A judge sentenced a Michigan teenager to life in prison Friday for killing four students and terrorizing others at Oxford High School, after listening to hours of gripping anguish from parents and wounded survivors.
Judge Kwame Rowe rejected pleas from defense lawyers for a shorter sentence and ensured that Ethan Crumbley, 17, will not get an opportunity for parole.
Moments before learning his fate, the teen apologized and appeared to agree with his victims that the stiffest punishment was appropriate.
“Any sentence that they ask for, I ask that you do impose it on me,” the shooter said. “I want them to be happy, and I want them to feel secure and safe. I do not want them to worry another day. I really am sorry for what I’ve done. … But I can try my best in the future to help other people, and that is what I will do.”
Life sentences for teenagers are rare in Michigan, since the U.S. Supreme Court and the state’s highest court said the acts of minors must be viewed differently than the crimes of adults. But Oakland County prosecutor Karen McDonald said a no-parole order fit the Oxford case.
“It’s not a moment to celebrate,” McDonald said outside court. “It’s tragic. And the voices today, I think, profoundly show that.”
Indeed, Rowe’s decision followed deeply emotional remarks by families of the deceased and survivors who said the tragedy had irreparably turned their lives upside down.
Crumbley, who was 15 when he committed the shooting, pleaded guilty to first-degree murder and terrorism. He brought a gun to school, but his backpack was never checked, even after his parents were summoned that same day about their son’s drawings, which included a gun and words: “The thoughts won’t stop. Help me.”
“I am a really bad person. I’ve done terrible things,” Crumbley said in court Friday.
The judge said the shooting was planned well in advance, and he noted that the shooter had plenty of time to stop as he walked through school.
Rowe was especially troubled by how victim Hana St. Juliana was repeatedly shot and that another, Justin Shilling, was shot at point-blank range in a bathroom while another student was forced to watch. He described it as “execution” and “torture.”
“The court cannot ignore the deep trauma caused to the state of Michigan and the Oxford community,” the judge said.
Earlier, Rowe allowed a framed photo of Tate Myre to be placed near him while the slain teen’s father spoke.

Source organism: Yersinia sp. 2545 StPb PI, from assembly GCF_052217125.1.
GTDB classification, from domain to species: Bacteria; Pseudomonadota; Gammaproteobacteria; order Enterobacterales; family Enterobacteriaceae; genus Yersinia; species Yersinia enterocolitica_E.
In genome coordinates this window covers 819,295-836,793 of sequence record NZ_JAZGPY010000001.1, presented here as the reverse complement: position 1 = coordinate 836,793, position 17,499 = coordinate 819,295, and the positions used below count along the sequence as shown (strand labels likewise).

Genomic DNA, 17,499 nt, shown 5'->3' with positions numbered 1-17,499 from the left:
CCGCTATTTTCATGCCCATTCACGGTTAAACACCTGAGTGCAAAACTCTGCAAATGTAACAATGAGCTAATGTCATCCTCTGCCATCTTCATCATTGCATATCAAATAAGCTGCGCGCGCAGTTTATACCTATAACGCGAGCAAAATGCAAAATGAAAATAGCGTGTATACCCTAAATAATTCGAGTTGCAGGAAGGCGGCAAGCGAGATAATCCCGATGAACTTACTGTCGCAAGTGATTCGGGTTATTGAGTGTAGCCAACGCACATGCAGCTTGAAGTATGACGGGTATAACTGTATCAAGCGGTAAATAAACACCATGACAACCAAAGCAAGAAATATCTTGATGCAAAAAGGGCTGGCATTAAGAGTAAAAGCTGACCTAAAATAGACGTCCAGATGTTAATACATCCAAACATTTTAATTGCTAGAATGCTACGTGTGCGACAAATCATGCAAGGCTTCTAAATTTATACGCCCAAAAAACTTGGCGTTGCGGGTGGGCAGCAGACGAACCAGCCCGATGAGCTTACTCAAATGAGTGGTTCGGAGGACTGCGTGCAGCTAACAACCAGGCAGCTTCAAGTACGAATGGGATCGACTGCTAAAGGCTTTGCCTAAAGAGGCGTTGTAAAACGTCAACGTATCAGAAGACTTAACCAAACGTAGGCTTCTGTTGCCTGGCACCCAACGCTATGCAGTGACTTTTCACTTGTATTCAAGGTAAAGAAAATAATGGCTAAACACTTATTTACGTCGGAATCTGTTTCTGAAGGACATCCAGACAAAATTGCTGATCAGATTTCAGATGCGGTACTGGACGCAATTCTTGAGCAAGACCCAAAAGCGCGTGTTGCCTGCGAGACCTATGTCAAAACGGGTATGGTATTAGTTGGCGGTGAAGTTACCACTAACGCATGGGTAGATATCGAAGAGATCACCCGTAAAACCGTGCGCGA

“We are miserable. We miss Tate,” Buck Myre said. “Our family has a permanent hole in it that can never be fixed—ever.”
Nicole Beausoleil recalled seeing the body of her daughter, Madisyn Baldwin, at the medical examiner’s office, her hand with blue-painted fingernails sticking out from a covering.
“I looked though the glass. My scream should have shattered it,” Beausoleil said.
Shilling’s mother, Jill Soave, told the shooter that he executed a boy who could have helped him navigate awkward teenage years.
“If you were that lonely, that miserable and lost, and you really needed a friend, Justin would have been your friend—if only you had asked,” Soave said.
Kylie Ossege explained how she had urged St. Juliana a “thousand times” to keep breathing while they waited for help on a blood-soaked carpet. Her classmate died.
Ossege, now a college student, was shot and continues to struggle with daily pain from spinal injuries.
“Being able to swing a leg over my horse is my therapy. It is pure joy,” she said of Blaze. “I have not been able to do it for two years.”
Crumbley’s defense team urged the judge to give him a chance to turn his life around and become eligible for parole. A court-appointed guardian, lawyer Deborah McKelvy, said the teen was not the same person, two years after the murders.
“He is a bright young man,” she told the judge. “He is an artist. He is a historian. There are days I have been oblivious sitting in a cell for three hours just talking to him. His life is salvageable.”
Defense lawyer Paulette Michel Loftin said Crumbley has improved with medication and mental health care.
“He is remorseful. He has been able to keep out the dark voices and thoughts,” Loftin said.
But victims weren’t impressed.
“There can be no rehabilitation,” St. Juliana’s father, Steve St. Juliana, told the judge. “There is absolutely nothing the defendant can do to earn my forgiveness. His age plays no part.”
In a journal, the shooter wrote about his desire to watch students suffer and the likelihood that he would spend his life in prison. He made a video on the eve of the shooting, declaring what he would do the next day.
Linda Watson said her son Aiden, who was shot in the leg, still doesn’t go to school for a full day. She recalled the family staying in a hotel because a nail gun being used in her neighborhood sounded like a real gun to him.
“Aiden will be dealing with this for the rest of his life. … This shooter—this monster—should have to feel everything hard and painful for the rest of his life,” Watson said.
Meanwhile, parents Jennifer and James Crumbley are locked up in the county jail. They are awaiting trial on involuntary manslaughter charges, accused of making a gun accessible at home, and neglecting their son’s mental health.
The shooting happened in Oxford Township, about 40 miles (60 kilometers) north of Detroit. Besides the four students who were killed, six more students and a teacher also were wounded.
The Oxford school district hired an outside group to conduct an independent investigation. A report released in October said “missteps at each level”—school board, administrators, staff—contributed to the tragedy.
Crumbley’s behavior in class, including looking at a shooting video and gun ammunition on his phone, should have identified him as a “potential threat of violence,” the report said.